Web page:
Women of the Gold Rush: "The New Penelope" and Other Stories

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Heyday Books, 1998 - Fiction - 167 pages
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The reintroduction of a forgotten classic, essential for drawing a complete picture of the West and its true pioneers

Fiction of the western frontier has long been seen as a man's realm, dominated by such names as Bret Harte, Zane Gray, and Mark Twain. Yet women authors were also writing popular and eloquent prose, providing an alternate -- and illuminating -- view of life in gold rush California.

Collected in "Women of the Gold Rush" are the stories of Frances Fuller Victor, a popular and highly praised writer in her day. With exceptional insight, Victor depicts the lives and experiences of pioneer women who -- sweeping stereotypes aside -- are strong, intelligent, often angry, and always capable. Women who followed their husbands' whims to the West Coast, traveling by covered wagon or ship, women who became young widows on the trail or who found the isolation of the remote mining cabin unendurable, women who learned to survive in a new and changing society -- all are painted in images as fresh and relevant today as they were then.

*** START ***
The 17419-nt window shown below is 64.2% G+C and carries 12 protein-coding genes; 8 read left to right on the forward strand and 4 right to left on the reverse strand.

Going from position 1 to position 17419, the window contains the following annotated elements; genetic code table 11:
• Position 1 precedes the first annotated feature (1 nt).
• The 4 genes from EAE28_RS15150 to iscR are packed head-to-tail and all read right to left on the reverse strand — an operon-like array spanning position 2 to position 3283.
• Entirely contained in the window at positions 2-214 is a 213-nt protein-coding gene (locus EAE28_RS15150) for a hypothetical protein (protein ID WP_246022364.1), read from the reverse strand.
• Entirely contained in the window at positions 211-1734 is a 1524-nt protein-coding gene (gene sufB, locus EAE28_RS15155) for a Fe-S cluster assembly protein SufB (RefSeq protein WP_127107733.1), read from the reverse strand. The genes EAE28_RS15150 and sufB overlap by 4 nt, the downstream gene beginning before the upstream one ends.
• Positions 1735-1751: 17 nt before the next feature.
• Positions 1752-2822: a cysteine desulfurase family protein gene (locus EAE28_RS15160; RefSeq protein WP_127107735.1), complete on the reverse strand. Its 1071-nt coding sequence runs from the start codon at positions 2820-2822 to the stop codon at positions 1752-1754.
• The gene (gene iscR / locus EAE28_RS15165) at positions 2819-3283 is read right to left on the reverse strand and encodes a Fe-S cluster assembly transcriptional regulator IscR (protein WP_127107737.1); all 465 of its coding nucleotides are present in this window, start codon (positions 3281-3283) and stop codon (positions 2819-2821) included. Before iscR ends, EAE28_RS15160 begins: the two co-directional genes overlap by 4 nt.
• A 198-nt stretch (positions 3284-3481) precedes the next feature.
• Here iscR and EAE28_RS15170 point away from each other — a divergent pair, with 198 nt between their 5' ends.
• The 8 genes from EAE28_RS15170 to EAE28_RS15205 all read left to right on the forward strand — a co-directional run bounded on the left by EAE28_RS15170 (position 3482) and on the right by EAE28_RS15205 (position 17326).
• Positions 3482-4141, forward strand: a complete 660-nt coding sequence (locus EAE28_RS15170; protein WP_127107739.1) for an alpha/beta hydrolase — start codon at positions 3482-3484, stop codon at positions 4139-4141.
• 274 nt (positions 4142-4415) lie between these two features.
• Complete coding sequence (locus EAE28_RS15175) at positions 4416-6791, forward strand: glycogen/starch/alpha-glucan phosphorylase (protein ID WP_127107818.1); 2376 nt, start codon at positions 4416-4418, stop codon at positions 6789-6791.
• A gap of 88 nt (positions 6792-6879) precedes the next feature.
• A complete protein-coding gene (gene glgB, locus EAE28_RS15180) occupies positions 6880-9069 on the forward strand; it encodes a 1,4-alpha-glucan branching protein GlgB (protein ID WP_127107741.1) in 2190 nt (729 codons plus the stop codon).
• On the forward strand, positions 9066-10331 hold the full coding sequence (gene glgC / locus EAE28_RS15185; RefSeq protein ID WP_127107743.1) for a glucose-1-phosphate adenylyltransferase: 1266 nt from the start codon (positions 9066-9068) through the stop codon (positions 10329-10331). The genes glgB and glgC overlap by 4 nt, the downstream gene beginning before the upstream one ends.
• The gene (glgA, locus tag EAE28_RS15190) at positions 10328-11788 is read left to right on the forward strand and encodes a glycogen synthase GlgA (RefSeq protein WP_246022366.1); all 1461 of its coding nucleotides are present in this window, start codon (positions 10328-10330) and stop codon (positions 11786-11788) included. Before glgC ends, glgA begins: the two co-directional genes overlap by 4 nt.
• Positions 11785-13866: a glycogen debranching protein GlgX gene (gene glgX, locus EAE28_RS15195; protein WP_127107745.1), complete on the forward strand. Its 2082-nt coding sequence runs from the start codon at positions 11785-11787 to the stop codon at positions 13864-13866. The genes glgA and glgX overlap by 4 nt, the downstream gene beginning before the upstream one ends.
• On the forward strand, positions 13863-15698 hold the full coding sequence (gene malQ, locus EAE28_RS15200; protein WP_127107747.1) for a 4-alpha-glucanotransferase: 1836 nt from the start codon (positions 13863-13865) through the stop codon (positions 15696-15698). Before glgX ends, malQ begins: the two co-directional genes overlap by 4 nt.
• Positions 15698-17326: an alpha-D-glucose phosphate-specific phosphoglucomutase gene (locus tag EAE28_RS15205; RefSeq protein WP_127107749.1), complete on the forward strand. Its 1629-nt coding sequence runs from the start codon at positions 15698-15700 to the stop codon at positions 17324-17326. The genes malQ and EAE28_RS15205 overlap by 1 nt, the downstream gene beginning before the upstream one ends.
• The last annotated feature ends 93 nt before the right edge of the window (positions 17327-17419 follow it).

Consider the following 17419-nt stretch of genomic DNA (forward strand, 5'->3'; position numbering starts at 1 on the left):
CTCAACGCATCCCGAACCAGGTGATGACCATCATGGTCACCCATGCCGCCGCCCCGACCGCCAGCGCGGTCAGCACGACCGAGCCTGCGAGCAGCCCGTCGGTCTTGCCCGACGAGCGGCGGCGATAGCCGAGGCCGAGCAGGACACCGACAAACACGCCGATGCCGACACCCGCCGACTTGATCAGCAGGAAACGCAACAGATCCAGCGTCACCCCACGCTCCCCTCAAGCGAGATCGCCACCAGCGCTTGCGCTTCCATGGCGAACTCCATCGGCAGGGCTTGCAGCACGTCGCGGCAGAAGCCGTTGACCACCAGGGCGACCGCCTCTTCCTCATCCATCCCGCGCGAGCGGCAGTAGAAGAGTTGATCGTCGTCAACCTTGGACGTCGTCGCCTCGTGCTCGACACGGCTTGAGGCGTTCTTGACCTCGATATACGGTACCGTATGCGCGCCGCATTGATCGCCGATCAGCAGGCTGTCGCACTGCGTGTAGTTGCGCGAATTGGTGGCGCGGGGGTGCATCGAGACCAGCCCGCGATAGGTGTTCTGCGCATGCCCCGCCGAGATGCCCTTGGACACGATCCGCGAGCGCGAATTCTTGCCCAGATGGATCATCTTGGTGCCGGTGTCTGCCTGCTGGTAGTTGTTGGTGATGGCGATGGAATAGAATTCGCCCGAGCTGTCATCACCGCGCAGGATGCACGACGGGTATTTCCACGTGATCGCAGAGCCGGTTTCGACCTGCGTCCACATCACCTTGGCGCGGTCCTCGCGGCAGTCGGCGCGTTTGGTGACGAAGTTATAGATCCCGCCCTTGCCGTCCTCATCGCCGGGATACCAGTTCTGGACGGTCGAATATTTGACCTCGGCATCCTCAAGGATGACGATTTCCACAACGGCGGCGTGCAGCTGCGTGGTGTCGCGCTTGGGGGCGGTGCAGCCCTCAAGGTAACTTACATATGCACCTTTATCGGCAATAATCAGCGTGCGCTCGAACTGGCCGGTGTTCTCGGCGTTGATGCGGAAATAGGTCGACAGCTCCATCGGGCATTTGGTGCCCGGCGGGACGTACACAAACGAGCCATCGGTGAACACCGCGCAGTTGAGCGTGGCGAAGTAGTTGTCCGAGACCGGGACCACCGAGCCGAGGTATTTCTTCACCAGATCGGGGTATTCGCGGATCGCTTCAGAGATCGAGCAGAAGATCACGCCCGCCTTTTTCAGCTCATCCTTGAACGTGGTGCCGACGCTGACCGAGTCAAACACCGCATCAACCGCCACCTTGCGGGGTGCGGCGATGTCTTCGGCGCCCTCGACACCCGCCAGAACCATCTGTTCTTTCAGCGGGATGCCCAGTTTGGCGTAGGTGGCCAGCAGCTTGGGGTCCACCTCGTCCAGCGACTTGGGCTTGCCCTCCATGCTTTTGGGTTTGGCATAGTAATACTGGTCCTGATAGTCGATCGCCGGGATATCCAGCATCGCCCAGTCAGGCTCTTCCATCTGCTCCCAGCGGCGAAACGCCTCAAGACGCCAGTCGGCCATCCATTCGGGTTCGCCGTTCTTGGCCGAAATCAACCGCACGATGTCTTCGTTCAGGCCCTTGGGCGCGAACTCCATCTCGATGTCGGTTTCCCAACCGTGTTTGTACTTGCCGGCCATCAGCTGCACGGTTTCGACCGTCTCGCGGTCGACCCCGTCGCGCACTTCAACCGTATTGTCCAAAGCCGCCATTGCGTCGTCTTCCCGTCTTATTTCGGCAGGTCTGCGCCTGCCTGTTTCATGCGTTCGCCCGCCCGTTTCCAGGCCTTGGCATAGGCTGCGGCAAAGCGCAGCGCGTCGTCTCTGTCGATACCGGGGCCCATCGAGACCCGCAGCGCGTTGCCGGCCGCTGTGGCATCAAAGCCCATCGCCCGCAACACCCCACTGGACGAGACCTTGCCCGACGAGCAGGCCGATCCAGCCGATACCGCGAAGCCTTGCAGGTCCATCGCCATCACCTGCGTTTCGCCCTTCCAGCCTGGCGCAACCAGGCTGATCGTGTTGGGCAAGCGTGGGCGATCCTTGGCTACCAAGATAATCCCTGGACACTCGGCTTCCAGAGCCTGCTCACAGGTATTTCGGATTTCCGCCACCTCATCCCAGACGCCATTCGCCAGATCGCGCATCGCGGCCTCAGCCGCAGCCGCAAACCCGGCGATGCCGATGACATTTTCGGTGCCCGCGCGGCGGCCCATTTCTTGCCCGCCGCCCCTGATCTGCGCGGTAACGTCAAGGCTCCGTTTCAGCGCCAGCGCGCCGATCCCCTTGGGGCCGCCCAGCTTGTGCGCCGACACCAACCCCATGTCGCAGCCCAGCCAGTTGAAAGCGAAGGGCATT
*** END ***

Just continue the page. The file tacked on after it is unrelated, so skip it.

"Women of the Gold Rush" is the outstanding continuation in our series of reprints of worthy and talented women writers of the west, which includes No Rooms of Their Own: Women Writers of Early California, 1849-1869 and The Shirley Letters: From the California Mines, 1850-1952.

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Contents

The New Penelope
1
How Jack Hastings Sold His Mine
69
Sam Rices Romance
87
Copyright

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About the author (1998)

Victor was an important and well-known member of early California's literary scene.

Egli is currently chair of the English department at Santa Rosa Junior College.

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